exceptional en point commentary on our current chaotic climate.
The Great Ani DiFranco Plantation Kerfuffle of 2013 has been something of a boon to people who debate and study race in America. In DiFranco, anyone who’s ever cared about race or Birkenstocks has had a light cast on the perception of just how far race matters have really progressed, which is to say, not as far as we thought. DiFranco is progressive and hip and down for the cause…and, as it turns out, completely full of white privilege. She rolled with booking a plantation for a retreat, then faux-apologized (poorly) for that decision, then a couple of other notable friends defended her abysmally, and finally she issued what most people consider a more genuine – if late – apology with all the appropriate feels (and 80% less foot in mouth). So while she isn’t Michael Fassbender from 12 Years a Slave, it turns out she might be kicking…
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I have just come from a talk by the author of the book, ‘We don’t talk about it ever’. Desiree – Anne Martin. I’ve met her several times in writer’s circles but never heard her speak about her story or read her book. While I still hold some of my feelings in tact, having let […]NOT A BOOK REVIEW: we don’t talk about it. ever. — Niki Malherbe
It was three years ago, this month, that I decided to crack open the most vulnerable parts of myself and start this blog. It was three years ago that I decided to share my most sacred truths and “heart scribblings” with the world.
I was brave and courageous and scared shitless. The usual committee meeting in my head tore out their hair and wailed and there was much gnashing of teeth. “Why?”, they screamed in unison. “Why would we let people, friends, strangers, know our innermost secrets? We are secret-keepers. It is our legacy. We will be breaking all the rules!”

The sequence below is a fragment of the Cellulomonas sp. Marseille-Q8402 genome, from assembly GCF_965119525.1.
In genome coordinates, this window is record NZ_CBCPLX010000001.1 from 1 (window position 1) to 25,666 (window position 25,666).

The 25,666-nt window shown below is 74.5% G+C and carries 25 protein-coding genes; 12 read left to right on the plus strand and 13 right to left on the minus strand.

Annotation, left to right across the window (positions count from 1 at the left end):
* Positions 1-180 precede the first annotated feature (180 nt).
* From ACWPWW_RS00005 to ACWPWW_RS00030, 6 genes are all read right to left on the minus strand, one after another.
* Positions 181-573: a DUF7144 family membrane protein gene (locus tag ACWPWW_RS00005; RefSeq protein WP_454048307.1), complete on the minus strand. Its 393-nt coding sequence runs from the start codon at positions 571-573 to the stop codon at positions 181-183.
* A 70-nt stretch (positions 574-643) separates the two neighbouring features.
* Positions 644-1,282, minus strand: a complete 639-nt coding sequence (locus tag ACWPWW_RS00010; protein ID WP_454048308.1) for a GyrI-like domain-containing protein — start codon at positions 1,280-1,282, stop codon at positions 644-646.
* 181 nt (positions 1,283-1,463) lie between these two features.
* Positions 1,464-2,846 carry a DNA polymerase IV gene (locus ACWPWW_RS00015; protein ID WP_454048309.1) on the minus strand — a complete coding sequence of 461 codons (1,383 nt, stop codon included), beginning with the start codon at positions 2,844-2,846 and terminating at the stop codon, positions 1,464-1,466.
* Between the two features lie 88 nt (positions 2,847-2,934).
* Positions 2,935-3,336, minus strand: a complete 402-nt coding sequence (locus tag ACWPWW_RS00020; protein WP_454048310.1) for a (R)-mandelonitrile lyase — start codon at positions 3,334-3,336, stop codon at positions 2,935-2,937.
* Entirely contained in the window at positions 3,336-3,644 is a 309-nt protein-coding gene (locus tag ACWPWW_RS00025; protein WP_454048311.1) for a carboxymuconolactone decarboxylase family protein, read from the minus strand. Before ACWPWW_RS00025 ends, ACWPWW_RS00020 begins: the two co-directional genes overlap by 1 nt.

Oh, fuck the rules.
I felt determined to end the painful pattern, to break the sickening cycle, for myself and for others who I hoped my words would resonate with and would come to rest on their hearts. Yes, I was ballsy then. I furiously penned short stories and poems, purging the secrets and the damning lies. The blog started something: my own revolution. The one that starts when you simply whisper to yourself, “Yes, I love you.”
The blog formed the essential framework for what would become my book, my published memoir, “We Don’t Talk About It. Ever.” It formed the brave blueprint for a long-held dream that eventually came true a year ago. But it also started a conversation. People responded saying, “I felt that way too!” and there was an insistence that we must start talking about the stigmatised issues such as abuse, trauma, identity, addiction, mental health issues. It had always been my hope that my words touch just one person but they pierced the thinking of so many for which I am eternally grateful. Thank you, everyone who has read the book, who follows my blog. Thank you for holding my words so gently in the palms of your hands.
I have to admit: I’m not feeling particularly brave today. In fact, I’m caught up in one of my unpredictable and overpowering cycles of hopelessness and hurt. I feel hollow and empty and there is no particular reason why. That’s the fun part of having bipolar: you never know when or in what form or why its going to hit you. This feels like being punched in the gut repeatedly by a prize-fighter. But I can’t be quarantined or cosseted away somewhere. I have to do what I have to do even if it feels like I’m dragging my broken bones. I’m even surprised I wrote this. In moments like these, I lose my words entirely.
The reason I’m writing that is because three years ago, I vowed to speak my truth. I pledged to purge the pain and strip myself naked and live my truth. And this is my truth today: everything changes, anything is possible, where there truth there is hope.
And there is always hope. Always.
Believe more deeply; hold your face up to the Light even though, for the moment, you do not see.Bill W. Co-founder of Alcoholics Anonymous.